June 19, 2014
Building on a successful pilot project last year, Manitoba Hydro announced a new Power Smart program that will see the utility finance the installation of over 1,200 geothermal systems over the next three years in a unique partnership with First Nations, Manitoba Hydro, the provincial government, the Manitoba Geothermal Energy Alliance and Aki Energy.
The Community Geothermal Program is being launched using Pay As You Save (PAYS) financing. Under PAYS, Hydro provides the upfront capital cost of the installation based on the value of the energy saved over the lifespan of the equipment. Manitoba Hydro's commitment will bring total investment in the program - including customer contributions paid back to the utility through PAYS - to nearly $19 million by 2017, saving more than 20 gigawatt hours of electricity and creating good jobs in First Nation communities.
Under last summer's pilot project, Chief Peguis Construction and Fisher River Builders converted 113 homes on the two Interlake First Nations to geothermal with a total capital investment of over $1.6 million. The capital cost is being paid for by utility bill reductions, estimated in the first year to be nearly $150,000. The impact on residents was impressive.
Despite record cold temperatures this winter, Fisher River Cree Nation resident David Hart had the lowest heating bills he has ever seen. "I looked at my Hydro bill in February and I couldn't believe it," said Hart. "I thought there must have been a mistake!" In total, Hart saved over $195 compared to his bill in February 2013.
"Our government is committed to helping Manitoba families and businesses invest in energy efficiency to keep their hydro and gas bills among the lowest in North America," said Stan Struthers, minister responsible for Manitoba Hydro.
"Converting electrically heated homes on First Nations to geothermal lowers energy bills for residents, provides training opportunities for young people, and creates good jobs in the community."
"Helping our customers use energy more efficiently to control their energy costs is important to us," said Scott Thomson, President and CEO of Manitoba Hydro, "and we believe that in the right setting, geothermal heating and cooling is a great way to do just that. Our head office in Winnipeg utilizes this same technology on a much larger scale, and we have had excellent results in terms of efficiency, lower energy costs and enhanced building comfort."
This year the Aboriginal social enterprise Aki Energy is expanding the project to Long Plain First Nation, Sagkeeng First Nation and Chemawawin First Nation, targeting 250 installations in the next six months for a total capital investment of $3.7 million. Nineteen students from those communities are completing a five-week training program and will receive certification as geothermal designers and installers from Manitoba Geothermal Energy Alliance. In total, 40 people will be employed full time this year installing geothermal in their own communities.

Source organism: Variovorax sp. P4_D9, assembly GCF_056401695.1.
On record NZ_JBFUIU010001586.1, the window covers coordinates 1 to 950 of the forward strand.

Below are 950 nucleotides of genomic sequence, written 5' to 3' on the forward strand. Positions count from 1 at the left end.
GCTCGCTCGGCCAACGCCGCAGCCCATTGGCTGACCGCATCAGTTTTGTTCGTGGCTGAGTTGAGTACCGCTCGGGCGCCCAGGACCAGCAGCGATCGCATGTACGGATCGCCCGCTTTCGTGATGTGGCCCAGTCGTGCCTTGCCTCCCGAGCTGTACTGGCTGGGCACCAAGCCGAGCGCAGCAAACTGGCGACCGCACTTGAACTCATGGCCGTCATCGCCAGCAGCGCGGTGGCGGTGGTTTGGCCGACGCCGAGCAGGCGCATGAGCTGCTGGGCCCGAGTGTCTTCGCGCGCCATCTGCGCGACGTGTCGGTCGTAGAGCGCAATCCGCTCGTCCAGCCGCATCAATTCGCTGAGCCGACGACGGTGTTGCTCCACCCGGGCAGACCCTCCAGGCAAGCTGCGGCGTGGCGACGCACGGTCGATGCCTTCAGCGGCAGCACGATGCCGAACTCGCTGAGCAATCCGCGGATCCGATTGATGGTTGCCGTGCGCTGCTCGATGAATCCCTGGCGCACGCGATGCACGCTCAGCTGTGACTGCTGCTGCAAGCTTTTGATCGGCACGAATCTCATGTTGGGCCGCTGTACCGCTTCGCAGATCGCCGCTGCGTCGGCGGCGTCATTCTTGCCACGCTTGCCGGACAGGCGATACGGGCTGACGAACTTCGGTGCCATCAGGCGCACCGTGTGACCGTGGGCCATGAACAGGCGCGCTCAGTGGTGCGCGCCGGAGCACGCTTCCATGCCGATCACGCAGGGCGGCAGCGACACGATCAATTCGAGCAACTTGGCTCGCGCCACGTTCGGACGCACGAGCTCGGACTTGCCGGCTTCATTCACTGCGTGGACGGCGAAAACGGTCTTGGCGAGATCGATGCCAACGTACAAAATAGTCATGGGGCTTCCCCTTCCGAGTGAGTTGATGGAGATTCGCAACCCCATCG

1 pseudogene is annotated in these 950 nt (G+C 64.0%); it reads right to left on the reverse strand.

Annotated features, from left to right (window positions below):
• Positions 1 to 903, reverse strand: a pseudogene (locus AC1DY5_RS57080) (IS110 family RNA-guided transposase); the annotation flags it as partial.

"The Peguis First Nation is proud to be an international leader in the green economy on First Nations. It's been an amazing first year and we are keen to see more green growth," said Glenn Hudson, Chief of Peguis First Nation.
"We are pleased to be growing our local economic activity by installing geothermal in our community," said David Crate, Chief of Fisher River First Nation. "The jobs and environmental improvement represent the kind of business development that we want to see now and in the future."
Manitoba Hydro is committing to aggressive new energy efficiency targets that will see investments in the utility's Power Smart programs more than double over the next three years. These investments will save customers $157 million in 2017, bringing total cumulative savings to $1.4 billion since the Power Smart program was launched.
In total, cumulative energy savings since the inception of Power Smart will equal 905 megawatts of capacity and 3,358 GW.h of electricity by 2017 - equivalent to about half the electrical needs of all residential and commercial customers in the city of Winnipeg. The new plan also aims to reduce natural gas use by about 32 million cubic metres over the same period and 133 million cubic metres combined with past efforts - equivalent to twice the natural gas needs of Brandon's commercial and residential customers.
The goal is to ensure Manitobans continue to enjoy the benefits of reliable, renewable hydroelectricity at some of the lowest rates in Canada, while minimizing their overall energy costs.
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